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Eight Distinguished UCSB Faculty Members Named AAAS Fellows

December 8, 2011

(Santa Barbara, Calif.) –– Eight UC Santa Barbara faculty members, including Nobel laureate Alan J. Heeger, have been awarded the distinction of Fellow by the American Association for the Advancement of Science (AAAS). Election as a Fellow is an honor bestowed upon AAAS members by their peers. This is the second consecutive year that eight UCSB faculty members have been named AAAS Fellows.

"This year's election of eight of our faculty colleagues as AAAS Fellows is a testament not only to their remarkable individual achievements and leadership in their fields, but also to the broad spectrum of outstanding research across the disciplines at UC Santa Barbara," said Chancellor Henry T. Yang. "This prestigious honor is particularly meaningful because it represents a resounding affirmation from their peers of the extraordinary contributions that each of these eight scholars has made to advancing the frontiers of science and serving our society. I join with our campus and community in proudly congratulating our new AAAS Fellows."

The newly elected members from UCSB are:

Lars Bildsten, professor and permanent member of UCSB's Kavli Institute for Theoretical Physics, for distinguished contributions to theoretical astrophysics, including new insights that have advanced the understanding of neutron stars and of supernovae.

Kevin W. Plaxco, professor of chemistry and biochemistry and associate director of UCSB's new Center for BioEngineering, for distinguished contributions to the fields of molecular biophysics and biomolecular engineering, with particular emphasis on his contributions to our understanding of protein folding kinetics and the physics of the unfolded state, and for his pioneering efforts in the design of conformation-linked electrochemical biosensors.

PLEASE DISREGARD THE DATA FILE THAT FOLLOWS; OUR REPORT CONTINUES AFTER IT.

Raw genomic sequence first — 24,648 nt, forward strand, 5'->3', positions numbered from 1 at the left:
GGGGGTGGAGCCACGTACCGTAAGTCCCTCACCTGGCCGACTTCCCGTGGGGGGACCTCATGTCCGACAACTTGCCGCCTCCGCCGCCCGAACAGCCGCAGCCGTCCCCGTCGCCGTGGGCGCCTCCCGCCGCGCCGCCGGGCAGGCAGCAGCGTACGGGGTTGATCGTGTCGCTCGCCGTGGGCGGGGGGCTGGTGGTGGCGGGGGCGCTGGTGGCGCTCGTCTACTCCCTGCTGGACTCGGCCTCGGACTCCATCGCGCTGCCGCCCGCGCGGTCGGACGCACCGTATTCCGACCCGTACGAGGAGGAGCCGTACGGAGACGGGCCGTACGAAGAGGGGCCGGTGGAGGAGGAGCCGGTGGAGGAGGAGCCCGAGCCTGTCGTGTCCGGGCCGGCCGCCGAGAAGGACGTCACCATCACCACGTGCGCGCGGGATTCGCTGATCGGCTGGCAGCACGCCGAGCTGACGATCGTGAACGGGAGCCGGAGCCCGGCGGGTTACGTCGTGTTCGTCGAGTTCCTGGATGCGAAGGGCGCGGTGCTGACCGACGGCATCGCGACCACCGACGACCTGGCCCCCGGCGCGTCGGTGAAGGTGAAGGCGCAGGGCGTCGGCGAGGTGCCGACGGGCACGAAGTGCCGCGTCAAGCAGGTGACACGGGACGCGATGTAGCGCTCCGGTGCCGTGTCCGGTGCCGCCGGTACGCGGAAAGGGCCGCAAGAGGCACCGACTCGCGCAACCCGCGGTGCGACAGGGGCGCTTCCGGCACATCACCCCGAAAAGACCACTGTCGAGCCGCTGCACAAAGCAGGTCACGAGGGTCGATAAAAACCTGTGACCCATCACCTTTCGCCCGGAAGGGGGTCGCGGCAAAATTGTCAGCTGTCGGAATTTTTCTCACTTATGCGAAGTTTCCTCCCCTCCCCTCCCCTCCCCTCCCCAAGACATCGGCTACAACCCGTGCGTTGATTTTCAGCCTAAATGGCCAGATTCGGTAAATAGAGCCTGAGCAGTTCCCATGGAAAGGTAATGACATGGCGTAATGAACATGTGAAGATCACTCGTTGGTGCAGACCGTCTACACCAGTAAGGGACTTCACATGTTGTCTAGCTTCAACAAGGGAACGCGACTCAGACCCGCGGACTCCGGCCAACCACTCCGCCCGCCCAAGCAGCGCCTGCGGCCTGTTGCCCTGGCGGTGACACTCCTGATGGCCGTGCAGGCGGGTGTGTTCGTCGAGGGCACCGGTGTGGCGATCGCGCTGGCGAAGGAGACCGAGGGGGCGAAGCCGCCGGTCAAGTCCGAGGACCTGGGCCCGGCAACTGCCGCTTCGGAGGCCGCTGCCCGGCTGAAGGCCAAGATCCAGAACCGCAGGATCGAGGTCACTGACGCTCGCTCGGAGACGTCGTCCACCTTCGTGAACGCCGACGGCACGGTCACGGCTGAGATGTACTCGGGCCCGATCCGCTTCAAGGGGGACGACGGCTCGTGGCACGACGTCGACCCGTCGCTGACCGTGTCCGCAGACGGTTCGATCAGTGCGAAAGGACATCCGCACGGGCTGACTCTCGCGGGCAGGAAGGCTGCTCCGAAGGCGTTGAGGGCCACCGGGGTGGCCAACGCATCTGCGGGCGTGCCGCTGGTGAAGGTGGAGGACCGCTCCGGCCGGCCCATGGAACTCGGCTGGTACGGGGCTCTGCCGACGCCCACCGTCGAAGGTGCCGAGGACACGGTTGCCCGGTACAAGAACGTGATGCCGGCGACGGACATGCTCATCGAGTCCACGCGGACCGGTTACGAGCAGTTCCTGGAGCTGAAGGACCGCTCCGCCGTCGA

Frederick Dahlquist, professor and chair of chemistry and biochemistry, for distinguished service to biochemistry and structural biology, particularly on the application of NMR techniques to elucidate signaling processes, including bacterial chemotaxis.

W. Patrick McCray, professor of history, for distinguished contributions to scholarship and education in history of science, technology and instrumentation, particularly in the areas of intellectual and social interactions in recent astronomy and physics.

Subhash Suri, professor and chair of computer science, for distinguished contributions to the field of computational geometry, networks, and computational economics.

Alan J. Heeger, Nobel Prize winner (Chemistry, 2000) and professor of physics and materials, for his contributions in the discovery and development of conductive polymers.

Philip A. Pincus, professor of materials and physics, for distinguished contributions to the theory of soft condensed matter physics.

Robert L. Sugar, professor of physics, for distinguished contributions to theoretical particle physics, especially for seminal advances in computing particle properties in quantum chromodynamics.

"AAAS is the largest and broadest scientific society in the world, and every year we are one of the leading universities in the number of new AAAS fellowships," said Michael Witherell, UCSB's vice chancellor for research. "That says a great deal about our place in the world of science."

This year, 539 members have been awarded this honor by AAAS because of their scientifically or socially distinguished efforts to advance science or its applications. New Fellows will be presented with an official certificate and a gold and blue (representing science and engineering) rosette pin on February 18 at the AAAS Fellows Forum, during the 2012 AAAS Annual Meeting in Vancouver, B.C., Canada.

This year's AAAS Fellows will be announced in the December 23 edition of the journal Science, in the AAAS News & Notes section.

AAAS is the world's largest general scientific society, and publisher of the journal Science (http://www.sciencemag.org), as well as Science Translational Medicine (http://www.sciencetranslationalmedicine.org), and Science Signaling (http://www.sciencesignaling.org).

AAAS was founded in 1848, and includes some 262 affiliated societies and academies of science, serving 10 million individuals. Science has the largest paid circulation of any peer-reviewed general science journal in the world, with an estimated total readership of 1 million. The nonprofit AAAS (http://www.aaas.org) is open to all and fulfills its mission to "advance science and serve society" through initiatives in science policy, international programs, science education, and more.

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